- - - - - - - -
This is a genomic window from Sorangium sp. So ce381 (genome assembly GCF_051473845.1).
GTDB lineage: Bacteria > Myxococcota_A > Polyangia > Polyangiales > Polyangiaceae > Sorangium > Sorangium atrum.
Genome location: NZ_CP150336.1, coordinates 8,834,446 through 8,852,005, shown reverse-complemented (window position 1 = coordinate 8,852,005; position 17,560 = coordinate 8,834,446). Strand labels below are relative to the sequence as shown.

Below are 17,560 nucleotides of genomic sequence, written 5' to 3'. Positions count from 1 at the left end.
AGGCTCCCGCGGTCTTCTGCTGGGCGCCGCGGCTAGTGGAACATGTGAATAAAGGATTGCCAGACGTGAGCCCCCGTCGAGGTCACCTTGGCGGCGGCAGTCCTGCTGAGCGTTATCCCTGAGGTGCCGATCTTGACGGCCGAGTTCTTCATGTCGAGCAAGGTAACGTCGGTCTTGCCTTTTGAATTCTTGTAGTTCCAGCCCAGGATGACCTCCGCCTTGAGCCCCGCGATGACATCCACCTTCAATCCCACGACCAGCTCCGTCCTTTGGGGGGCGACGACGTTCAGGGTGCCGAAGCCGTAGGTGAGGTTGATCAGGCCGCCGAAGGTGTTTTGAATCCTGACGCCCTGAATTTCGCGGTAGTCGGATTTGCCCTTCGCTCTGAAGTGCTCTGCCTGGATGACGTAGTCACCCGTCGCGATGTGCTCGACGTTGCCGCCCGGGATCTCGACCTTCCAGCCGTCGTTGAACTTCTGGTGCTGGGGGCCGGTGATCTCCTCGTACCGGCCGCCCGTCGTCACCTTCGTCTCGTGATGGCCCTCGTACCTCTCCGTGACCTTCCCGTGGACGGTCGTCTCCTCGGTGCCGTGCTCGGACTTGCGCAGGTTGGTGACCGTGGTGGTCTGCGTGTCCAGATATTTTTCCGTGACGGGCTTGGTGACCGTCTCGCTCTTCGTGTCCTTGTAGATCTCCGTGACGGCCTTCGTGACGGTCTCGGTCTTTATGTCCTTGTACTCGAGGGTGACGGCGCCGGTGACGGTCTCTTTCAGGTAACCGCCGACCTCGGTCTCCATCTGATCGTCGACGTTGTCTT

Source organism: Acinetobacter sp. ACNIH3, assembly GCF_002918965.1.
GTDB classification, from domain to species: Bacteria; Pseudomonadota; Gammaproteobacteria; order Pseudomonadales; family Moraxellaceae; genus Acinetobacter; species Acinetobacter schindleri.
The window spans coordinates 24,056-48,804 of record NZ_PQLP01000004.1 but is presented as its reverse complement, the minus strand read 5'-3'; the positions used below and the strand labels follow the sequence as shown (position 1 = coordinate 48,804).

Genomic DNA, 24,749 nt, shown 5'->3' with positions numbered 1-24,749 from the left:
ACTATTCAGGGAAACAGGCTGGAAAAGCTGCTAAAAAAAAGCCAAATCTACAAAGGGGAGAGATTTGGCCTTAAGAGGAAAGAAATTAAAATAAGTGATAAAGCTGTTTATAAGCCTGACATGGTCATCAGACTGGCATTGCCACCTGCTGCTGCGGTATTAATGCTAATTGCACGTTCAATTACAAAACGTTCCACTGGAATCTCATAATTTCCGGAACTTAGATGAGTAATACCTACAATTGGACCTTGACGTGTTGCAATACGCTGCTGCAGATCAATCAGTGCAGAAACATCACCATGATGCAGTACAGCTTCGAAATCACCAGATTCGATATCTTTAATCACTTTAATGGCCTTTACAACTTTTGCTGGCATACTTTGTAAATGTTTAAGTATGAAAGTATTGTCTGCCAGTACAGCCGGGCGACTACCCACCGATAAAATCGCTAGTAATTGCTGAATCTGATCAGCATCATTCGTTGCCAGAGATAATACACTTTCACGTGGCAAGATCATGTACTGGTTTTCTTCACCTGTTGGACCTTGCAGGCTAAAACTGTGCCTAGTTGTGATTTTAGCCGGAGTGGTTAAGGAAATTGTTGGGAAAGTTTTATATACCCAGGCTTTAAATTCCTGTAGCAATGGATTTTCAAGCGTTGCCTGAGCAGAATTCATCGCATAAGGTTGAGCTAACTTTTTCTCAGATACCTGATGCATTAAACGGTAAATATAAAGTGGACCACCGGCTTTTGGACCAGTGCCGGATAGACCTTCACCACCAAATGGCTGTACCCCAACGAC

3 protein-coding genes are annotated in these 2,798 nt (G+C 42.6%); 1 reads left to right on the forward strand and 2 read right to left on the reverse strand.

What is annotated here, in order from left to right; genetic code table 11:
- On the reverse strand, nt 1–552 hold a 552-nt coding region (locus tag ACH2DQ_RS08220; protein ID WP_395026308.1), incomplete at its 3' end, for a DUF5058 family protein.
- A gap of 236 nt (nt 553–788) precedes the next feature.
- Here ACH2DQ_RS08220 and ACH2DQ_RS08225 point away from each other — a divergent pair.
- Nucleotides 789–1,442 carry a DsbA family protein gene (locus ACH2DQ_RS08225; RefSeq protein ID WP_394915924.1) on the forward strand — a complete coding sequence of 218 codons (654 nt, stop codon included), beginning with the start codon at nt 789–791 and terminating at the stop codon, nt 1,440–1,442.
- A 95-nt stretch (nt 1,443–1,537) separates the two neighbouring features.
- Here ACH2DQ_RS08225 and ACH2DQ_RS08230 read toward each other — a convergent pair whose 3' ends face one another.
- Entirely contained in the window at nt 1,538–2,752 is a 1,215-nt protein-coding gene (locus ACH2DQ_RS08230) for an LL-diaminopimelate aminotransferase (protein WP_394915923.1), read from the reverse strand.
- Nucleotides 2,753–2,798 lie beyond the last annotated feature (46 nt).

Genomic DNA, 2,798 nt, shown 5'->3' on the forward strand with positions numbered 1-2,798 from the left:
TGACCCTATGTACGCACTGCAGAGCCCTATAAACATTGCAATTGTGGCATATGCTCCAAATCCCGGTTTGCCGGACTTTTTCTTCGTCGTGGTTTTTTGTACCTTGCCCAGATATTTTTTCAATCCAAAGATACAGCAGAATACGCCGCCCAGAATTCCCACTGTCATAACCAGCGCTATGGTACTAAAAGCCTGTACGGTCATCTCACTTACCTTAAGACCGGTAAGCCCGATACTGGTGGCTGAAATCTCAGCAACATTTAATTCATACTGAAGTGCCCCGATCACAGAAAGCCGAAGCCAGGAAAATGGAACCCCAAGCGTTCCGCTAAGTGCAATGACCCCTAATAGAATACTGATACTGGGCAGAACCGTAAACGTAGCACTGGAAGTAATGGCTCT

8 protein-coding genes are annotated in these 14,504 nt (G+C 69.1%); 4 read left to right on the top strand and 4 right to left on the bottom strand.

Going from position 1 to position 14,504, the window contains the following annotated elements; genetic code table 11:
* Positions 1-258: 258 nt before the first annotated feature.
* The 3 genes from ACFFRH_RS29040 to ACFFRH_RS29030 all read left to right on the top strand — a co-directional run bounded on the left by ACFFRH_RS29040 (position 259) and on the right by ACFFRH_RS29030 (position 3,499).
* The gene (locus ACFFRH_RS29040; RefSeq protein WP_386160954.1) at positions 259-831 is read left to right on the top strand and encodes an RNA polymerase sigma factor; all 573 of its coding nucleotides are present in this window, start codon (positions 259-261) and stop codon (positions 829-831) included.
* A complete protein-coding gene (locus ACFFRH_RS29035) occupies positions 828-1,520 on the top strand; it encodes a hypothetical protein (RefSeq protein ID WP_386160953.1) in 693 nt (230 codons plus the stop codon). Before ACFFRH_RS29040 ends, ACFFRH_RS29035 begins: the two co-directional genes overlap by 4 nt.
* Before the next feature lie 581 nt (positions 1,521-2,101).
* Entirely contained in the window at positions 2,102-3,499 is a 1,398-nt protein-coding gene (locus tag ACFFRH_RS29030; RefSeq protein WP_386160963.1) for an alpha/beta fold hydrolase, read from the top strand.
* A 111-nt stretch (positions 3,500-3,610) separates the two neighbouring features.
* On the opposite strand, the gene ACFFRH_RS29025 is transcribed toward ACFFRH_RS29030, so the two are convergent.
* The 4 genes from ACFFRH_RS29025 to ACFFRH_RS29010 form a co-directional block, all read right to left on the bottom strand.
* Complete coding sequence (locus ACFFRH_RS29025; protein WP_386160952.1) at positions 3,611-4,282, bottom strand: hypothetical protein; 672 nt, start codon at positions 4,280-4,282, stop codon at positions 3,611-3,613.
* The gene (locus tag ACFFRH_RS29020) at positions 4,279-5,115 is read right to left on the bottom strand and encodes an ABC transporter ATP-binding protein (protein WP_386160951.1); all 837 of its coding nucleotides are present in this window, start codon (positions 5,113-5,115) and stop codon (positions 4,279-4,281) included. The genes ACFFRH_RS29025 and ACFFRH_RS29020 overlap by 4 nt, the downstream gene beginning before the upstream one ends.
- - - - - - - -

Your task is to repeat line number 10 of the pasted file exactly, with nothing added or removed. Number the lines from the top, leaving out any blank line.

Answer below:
ACTATTCAGGGAAACAGGCTGGAAAAGCTGCTAAAAAAAAGCCAAATCTACAAAGGGGAGAGATTTGGCCTTAAGAGGAAAGAAATTAAAATAAGTGATAAAGCTGTTTATAAGCCTGACATGGTCATCAGACTGGCATTGCCACCTGCTGCTGCGGTATTAATGCTAATTGCACGTTCAATTACAAAACGTTCCACTGGAATCTCATAATTTCCGGAACTTAGATGAGTAATACCTACAATTGGACCTTGACGTGTTGCAATACGCTGCTGCAGATCAATCAGTGCAGAAACATCACCATGATGCAGTACAGCTTCGAAATCACCAGATTCGATATCTTTAATCACTTTAATGGCCTTTACAACTTTTGCTGGCATACTTTGTAAATGTTTAAGTATGAAAGTATTGTCTGCCAGTACAGCCGGGCGACTACCCACCGATAAAATCGCTAGTAATTGCTGAATCTGATCAGCATCATTCGTTGCCAGAGATAATACACTTTCACGTGGCAAGATCATGTACTGGTTTTCTTCACCTGTTGGACCTTGCAGGCTAAAACTGTGCCTAGTTGTGATTTTAGCCGGAGTGGTTAAGGAAATTGTTGGGAAAGTTTTATATACCCAGGCTTTAAATTCCTGTAGCAATGGATTTTCAAGCGTTGCCTGAGCAGAATTCATCGCATAAGGTTGAGCTAACTTTTTCTCAGATACCTGATGCATTAAACGGTAAATATAAAGTGGACCACCGGCTTTTGGACCAGTGCCGGATAGACCTTCACCACCAAATGGCTGTACCCCAACGAC